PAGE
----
Nova Scotia

Search for missing N.S. boy now a recovery effort

On Thursday evening, the Truro Police Service announced it is transitioning from a search effort to a recovery effort after "extensive efforts" failed to yield any new clues or information on three-year-old Dylan Ehler's whereabouts.

Prior to his disappearance Wednesday afternoon, Dylan Ehler was playing outside of his grandmother's home

Dylan Ehler, 3, was last seen near Queen and Elizabeth streets in Truro, N.S. on Wednesday. (Town of Truro/Facebook)

The search for a missing three-year-old Nova Scotia boy who was last seen near his grandmother's house in the town of Truro on Wednesday is now a recovery operation.

In a news release on Thursday, the Truro Police Service said "extensive efforts" to find Dylan Ehler "have not yielded any new clues or information."

Police said the decision to switch modes was made in consultation with Dylan's family after they had a chance to attend the search and rescue command post.

"This does not mean the team has given up on finding Dylan," police said.

A search and rescue team from Halifax was leading the ground search for Dylan on Thursday, after relieving a Colchester County search and rescue team that had been searching overnight. A provincial dive team arrived Thursday morning to search the Salmon River, which runs a few hundred metres from where the boy was last seen.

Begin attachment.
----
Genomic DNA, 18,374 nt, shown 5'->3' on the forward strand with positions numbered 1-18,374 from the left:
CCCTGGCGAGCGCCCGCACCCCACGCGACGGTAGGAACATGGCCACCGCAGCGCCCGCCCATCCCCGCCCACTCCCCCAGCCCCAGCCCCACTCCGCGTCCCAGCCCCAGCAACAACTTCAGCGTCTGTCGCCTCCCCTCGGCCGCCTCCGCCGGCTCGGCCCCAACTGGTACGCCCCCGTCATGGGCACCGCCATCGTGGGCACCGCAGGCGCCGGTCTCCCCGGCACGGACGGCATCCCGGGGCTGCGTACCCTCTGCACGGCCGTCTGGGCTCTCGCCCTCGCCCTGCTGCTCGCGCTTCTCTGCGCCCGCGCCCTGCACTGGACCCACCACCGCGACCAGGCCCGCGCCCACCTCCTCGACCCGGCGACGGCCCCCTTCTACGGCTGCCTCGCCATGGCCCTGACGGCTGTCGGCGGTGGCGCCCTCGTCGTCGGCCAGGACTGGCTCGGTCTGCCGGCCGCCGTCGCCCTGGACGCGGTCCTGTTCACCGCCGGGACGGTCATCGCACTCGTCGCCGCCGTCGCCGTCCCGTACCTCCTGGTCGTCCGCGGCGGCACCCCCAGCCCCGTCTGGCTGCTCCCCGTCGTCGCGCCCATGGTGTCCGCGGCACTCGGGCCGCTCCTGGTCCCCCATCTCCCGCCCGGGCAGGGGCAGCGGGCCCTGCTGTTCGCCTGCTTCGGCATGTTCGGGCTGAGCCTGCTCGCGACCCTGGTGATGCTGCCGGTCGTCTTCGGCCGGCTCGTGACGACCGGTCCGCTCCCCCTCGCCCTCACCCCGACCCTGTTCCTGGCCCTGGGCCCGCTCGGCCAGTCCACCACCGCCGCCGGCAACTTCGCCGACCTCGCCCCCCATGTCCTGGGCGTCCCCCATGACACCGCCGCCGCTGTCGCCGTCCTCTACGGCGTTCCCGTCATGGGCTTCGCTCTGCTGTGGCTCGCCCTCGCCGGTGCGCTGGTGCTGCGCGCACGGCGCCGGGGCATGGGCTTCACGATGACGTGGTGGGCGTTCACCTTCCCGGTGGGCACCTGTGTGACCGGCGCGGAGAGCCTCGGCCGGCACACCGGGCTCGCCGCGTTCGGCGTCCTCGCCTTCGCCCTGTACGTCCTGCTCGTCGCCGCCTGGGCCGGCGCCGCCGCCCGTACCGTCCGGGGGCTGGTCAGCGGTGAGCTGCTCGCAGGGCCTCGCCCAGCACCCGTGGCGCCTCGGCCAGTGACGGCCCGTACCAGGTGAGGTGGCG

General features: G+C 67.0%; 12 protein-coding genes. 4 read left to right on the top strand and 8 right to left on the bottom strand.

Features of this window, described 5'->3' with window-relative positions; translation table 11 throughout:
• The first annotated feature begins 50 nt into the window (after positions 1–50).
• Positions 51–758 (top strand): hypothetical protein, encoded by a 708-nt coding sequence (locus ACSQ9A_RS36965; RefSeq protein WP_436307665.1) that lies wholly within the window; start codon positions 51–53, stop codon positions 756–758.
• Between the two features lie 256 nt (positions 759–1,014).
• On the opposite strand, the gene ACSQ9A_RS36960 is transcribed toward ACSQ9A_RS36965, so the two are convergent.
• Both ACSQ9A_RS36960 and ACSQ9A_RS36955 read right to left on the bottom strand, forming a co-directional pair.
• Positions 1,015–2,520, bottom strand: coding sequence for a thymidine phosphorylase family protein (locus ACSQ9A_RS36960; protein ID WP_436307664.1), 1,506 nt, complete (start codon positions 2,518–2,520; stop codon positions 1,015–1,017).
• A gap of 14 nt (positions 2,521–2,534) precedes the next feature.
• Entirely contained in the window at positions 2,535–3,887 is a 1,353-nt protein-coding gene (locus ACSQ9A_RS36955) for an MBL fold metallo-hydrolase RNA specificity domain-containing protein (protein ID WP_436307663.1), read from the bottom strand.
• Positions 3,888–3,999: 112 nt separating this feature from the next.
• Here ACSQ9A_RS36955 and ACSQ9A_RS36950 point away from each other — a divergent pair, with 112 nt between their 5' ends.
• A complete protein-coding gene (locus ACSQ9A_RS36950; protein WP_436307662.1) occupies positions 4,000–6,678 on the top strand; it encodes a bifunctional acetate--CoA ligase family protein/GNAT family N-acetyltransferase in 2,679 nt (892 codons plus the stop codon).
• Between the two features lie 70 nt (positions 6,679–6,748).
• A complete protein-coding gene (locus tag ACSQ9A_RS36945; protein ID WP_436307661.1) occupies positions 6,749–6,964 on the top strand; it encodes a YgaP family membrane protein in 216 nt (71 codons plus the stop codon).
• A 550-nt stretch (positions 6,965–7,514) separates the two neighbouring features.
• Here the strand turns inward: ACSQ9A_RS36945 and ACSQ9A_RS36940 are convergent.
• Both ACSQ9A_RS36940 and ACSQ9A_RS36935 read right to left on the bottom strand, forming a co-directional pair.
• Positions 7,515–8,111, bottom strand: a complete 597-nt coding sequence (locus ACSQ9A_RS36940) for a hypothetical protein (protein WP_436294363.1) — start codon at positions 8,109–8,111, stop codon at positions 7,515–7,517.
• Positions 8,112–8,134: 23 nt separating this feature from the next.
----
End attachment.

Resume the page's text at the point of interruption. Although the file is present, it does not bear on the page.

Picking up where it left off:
Dylan went missing early Wednesday afternoon, and a search began at about 1:20 p.m. AT. 

During a press briefing earlier on Thursday, the Truro Police Service said prior to his disappearance, Dylan was playing outside of his grandmother's home on Queen Street. 

"As far as we know, her dog was involved. She may have turned around to tie the dog or do something with the dog and she turned around and he had left  — it was just that quick," Truro Police Service Chief Dave MacNeil.

MacNeil said police were on scene four minutes after being called. He said officers quickly canvassed the neighbourhood and soon brought in the K-9 unit.

WATCH | Truro police update on missing 3-year-old:

Because of Dylan's age, police contacted Colchester Search and Rescue to help as well as the province's Emergency Management Office. An alert was sent out to social media, government sites and media sites.

"As far as resourcing is, we're very confident we got at this early. It was resourced appropriately from the jump," MacNeil said.

Later in the evening, MacNeil said the search turned to Lepper Brook — a body of water close to the grandmother's home.

Firefighters searched the river, which is about chest deep. They found one of Dylan's boots around 7:20 p.m. in the water. The other boot was found at 8:43 p.m. further down the brook near the mouth of the Salmon River.

At the time, MacNeil said police were trying to keep optimistic with the search.

"It's not very comforting for the family to think the worst ... telling them that we found his rubber boots wasn't easy. They're a strong family — they're coming to grips with any outcome that's possible," MacNeil said.